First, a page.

Check out the more detailed technical requirements here. Please contact us about a trial to see if GameSalad fits your young learners. You can join one of your own classes. Assign yourself the CS. Or, review this fast-paced teacher-facing recording. In it, our wonderful trainer Braydon builds the first game just as the students would.
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Terminology Scene: A scene in GameSalad is, essentially, a level. Chances are, they have different levels as you progress through the game. Each level has its own unique map, enemies, and challenges. A scene is really no different. You can create any number of scenes you want for your game. Each one can contain anything you want. Your players will then interact with these scenes that you create. Actor: An actor is basically an object that you can put into your scene.
An actor could be a playable character, an AI-controlled enemy, an environmental obstacle such as a gigantic rolling rock, and much more. Basically, anything that you put into a scene becomes an actor. Even a brick wall can be an actor. Attributes: Attributes are values that are associated with the game as a whole, individual scenes, or specific actors.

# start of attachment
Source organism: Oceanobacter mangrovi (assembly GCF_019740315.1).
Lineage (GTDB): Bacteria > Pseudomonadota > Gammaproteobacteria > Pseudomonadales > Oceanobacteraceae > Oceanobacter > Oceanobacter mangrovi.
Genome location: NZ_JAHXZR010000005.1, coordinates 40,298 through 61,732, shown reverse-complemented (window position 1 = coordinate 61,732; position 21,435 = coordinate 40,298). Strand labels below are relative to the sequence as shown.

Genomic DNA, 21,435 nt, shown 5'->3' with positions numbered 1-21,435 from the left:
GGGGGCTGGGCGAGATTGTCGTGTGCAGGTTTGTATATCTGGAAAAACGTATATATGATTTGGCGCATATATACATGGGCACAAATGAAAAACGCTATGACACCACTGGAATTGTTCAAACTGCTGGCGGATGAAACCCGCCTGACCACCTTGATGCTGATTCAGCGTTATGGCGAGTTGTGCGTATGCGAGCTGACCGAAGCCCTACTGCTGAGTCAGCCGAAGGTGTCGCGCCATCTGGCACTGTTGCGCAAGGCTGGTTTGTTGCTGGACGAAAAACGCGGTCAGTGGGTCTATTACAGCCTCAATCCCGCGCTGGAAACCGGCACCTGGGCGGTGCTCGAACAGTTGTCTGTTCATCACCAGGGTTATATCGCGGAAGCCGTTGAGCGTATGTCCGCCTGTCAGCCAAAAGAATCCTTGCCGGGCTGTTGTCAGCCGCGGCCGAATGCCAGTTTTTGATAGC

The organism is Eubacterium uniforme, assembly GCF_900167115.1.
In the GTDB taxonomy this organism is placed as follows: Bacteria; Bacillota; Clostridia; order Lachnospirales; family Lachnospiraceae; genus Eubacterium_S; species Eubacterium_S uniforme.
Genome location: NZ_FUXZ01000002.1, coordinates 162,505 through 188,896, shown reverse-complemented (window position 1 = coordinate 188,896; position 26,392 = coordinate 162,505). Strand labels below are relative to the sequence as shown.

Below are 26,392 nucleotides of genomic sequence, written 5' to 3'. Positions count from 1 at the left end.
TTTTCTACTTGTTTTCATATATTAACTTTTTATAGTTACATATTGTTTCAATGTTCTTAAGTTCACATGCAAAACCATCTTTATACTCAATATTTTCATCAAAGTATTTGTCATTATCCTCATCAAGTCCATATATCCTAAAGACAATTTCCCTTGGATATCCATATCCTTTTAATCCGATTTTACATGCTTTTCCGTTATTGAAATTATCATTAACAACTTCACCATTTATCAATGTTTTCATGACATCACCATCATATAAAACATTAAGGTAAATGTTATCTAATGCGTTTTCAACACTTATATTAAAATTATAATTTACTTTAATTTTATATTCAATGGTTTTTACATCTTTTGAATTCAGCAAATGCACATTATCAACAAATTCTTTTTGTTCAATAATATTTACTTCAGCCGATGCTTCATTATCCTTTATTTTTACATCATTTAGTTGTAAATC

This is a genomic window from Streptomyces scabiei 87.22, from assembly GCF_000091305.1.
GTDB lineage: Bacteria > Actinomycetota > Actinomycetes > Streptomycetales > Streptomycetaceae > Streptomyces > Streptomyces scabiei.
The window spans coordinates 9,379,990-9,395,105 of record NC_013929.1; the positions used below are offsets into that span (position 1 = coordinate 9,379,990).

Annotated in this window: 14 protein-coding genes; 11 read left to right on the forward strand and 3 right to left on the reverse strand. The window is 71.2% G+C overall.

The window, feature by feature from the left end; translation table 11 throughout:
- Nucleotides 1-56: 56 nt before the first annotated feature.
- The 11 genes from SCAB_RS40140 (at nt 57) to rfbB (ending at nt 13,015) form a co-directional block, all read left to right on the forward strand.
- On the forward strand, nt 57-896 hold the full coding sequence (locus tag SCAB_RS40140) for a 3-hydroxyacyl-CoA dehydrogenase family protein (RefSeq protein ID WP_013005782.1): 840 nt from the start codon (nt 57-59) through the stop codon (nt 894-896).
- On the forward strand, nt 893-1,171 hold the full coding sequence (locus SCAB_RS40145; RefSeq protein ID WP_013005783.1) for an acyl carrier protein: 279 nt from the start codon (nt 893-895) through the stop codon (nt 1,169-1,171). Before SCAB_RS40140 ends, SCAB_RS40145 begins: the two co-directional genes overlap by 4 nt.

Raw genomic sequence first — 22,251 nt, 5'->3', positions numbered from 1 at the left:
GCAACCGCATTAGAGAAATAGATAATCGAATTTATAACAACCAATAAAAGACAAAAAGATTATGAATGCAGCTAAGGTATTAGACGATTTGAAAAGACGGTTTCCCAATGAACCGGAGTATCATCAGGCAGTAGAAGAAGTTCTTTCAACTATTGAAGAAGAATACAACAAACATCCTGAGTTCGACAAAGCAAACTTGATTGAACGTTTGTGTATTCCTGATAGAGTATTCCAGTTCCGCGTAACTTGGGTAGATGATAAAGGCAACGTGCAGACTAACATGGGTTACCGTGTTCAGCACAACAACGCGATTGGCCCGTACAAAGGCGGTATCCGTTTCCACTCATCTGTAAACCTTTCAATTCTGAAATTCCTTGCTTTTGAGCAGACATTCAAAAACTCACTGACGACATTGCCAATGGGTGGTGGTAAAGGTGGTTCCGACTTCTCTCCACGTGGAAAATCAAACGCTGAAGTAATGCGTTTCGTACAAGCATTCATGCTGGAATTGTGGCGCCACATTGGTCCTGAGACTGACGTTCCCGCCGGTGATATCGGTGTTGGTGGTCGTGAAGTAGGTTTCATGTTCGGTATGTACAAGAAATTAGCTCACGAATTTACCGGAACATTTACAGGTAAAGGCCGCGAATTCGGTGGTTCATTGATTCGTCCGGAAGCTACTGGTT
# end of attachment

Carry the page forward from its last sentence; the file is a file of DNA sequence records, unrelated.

Attributes can be modified, removed, or added to the game, a scene, or an actor. Examples of a game attribute would be Display Size, which is the size of the screen for your entire game. A scene attribute would be the amount of gravity in a scene. An actor attribute could be something simple like hit points for your playable character.
Attributes play a huge role in the functioning of your game. You will often modify and add attributes as needed in order to get the desired behavior in your game. In 2D applications, layers are a way to tell your software which images to render in front of or in back of other images. Your background layer can be setup to be rendered behind your Player layer.
Anything on the player layer will be rendered on top of anything that is on the background layer. Behaviors: These are the cogs that make your game function.
Behaviors are what you will likely spend most of your time on in GameSalad. They are used to dictate the logic of your actors. They consist of rules and conditions that allow you to give your actors functionality.
For example, you might have a playable character that you want to move using the arrow keys on your keyboard. The Stage The stage is basically what your game looks like. This is where you drag and drop items into your game. The Stage also serves as a camera.
Your game is rendered in this section. When you play your game, it is played using this part of the UI. The Green button circled in red is the play button. When you press this, your game will play. The Backstage The backstage is just below the Stage. The backstage is where you use behaviors to create functionality for your actors. In the above screenshot, I am modifying the rules of an actor. All of the behaviors that an actor has will be displayed in the backstage when that actor is selected.